Scientists at the University of Berkeley have developed a system that can capture visual activity in the human brain and that can translate as a digital video. In future, this process could be used to record and reconstruct dreams on a computer.
“This is a big step in terms rebild internal images.
We open a window to the movies in our minds,” said Jack Gallant, professor at the University of Berkeley.
For this experiment, three subjects were used. By coincidence or not, the three men were part of the research team, as was necessary to spend many hours each inside an MRI machine (Magnetic Resonance Imaging). They were subjected to two types of video trailers of Hollywood films and device recorded blood flow passed through the visual cortex. Data were entered into a software and was divided into three types of pixels called voxel (volumetric pixel). This decode brain signals generated by the motion picture, connecting information about shape and motion from movies with specific actions in the brain. Over time, the computer continued to learn about visual work presented on the screen corresponds to brain activity.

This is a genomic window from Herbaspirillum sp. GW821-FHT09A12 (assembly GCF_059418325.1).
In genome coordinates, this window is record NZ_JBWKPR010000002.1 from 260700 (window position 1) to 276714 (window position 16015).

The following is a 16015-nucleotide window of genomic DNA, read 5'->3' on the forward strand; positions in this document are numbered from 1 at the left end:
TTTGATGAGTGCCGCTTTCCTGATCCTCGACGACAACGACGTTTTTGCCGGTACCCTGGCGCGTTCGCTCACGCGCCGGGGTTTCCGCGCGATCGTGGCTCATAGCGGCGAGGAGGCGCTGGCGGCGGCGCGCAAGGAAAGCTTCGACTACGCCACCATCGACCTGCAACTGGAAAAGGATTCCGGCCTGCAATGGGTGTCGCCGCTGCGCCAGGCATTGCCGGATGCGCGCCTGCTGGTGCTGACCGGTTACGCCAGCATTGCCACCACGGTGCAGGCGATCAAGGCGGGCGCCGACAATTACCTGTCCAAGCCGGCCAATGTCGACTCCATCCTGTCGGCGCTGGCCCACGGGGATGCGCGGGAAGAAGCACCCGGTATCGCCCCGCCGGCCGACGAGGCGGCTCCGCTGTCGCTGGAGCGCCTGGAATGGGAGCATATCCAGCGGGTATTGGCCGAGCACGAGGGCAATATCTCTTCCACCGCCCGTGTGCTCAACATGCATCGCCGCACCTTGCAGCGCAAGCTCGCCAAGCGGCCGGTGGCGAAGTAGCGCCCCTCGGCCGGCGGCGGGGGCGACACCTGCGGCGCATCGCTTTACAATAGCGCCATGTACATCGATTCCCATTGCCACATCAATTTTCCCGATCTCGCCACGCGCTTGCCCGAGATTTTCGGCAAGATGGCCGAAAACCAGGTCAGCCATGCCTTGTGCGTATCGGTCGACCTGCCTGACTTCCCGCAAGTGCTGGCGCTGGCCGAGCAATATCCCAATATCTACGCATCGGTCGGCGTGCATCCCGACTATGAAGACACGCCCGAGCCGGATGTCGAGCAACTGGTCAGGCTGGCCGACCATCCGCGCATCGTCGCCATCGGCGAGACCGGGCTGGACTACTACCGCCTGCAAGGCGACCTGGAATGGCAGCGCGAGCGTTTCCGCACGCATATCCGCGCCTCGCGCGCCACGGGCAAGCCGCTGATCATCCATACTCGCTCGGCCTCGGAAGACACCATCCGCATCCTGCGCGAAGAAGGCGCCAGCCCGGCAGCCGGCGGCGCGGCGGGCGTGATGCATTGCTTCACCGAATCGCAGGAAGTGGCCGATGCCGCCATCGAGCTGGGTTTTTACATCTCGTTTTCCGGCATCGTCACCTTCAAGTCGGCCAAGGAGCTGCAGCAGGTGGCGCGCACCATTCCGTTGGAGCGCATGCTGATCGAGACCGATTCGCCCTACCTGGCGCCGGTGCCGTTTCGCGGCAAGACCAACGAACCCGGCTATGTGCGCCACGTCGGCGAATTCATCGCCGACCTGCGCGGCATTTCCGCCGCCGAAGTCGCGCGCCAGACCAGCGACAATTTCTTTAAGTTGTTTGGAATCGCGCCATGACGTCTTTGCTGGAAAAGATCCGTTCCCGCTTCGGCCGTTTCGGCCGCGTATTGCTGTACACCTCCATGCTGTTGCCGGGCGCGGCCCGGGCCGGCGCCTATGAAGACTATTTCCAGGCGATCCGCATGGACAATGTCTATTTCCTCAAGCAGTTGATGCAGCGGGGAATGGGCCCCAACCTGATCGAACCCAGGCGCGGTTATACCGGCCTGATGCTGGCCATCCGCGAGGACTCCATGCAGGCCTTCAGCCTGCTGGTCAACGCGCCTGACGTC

After recording this information, another group of clips were used to reconstruct the images seen by the subjects. Computer analysis of 18 million seconds in a series of random movies on YouTube, building a database of potential brain activity. From these clips, especially the one hundred software that combined them into one. Even if the film is attached to a lower quality news, images match those seen by subjects.
“Our experience normal viewing like watching a movie. Because this technology can be applied, must first understand how the brain processes dynamic visual experience,” said Shinji Nishimoto, research team member.
Project researchers at Berkeley is a revolutionary, the first time someone managed to decode brain activity and rebuild video on a computer.
Researchers claim that this technology will in future translation into images of dreams, will also have medical applications, for example to reconstruct what a patient in coma or suffered a stroke.
Also, scientists say that this system will allow patients to control computers using immobilized mind.
Source: Berkeley and Gizmodo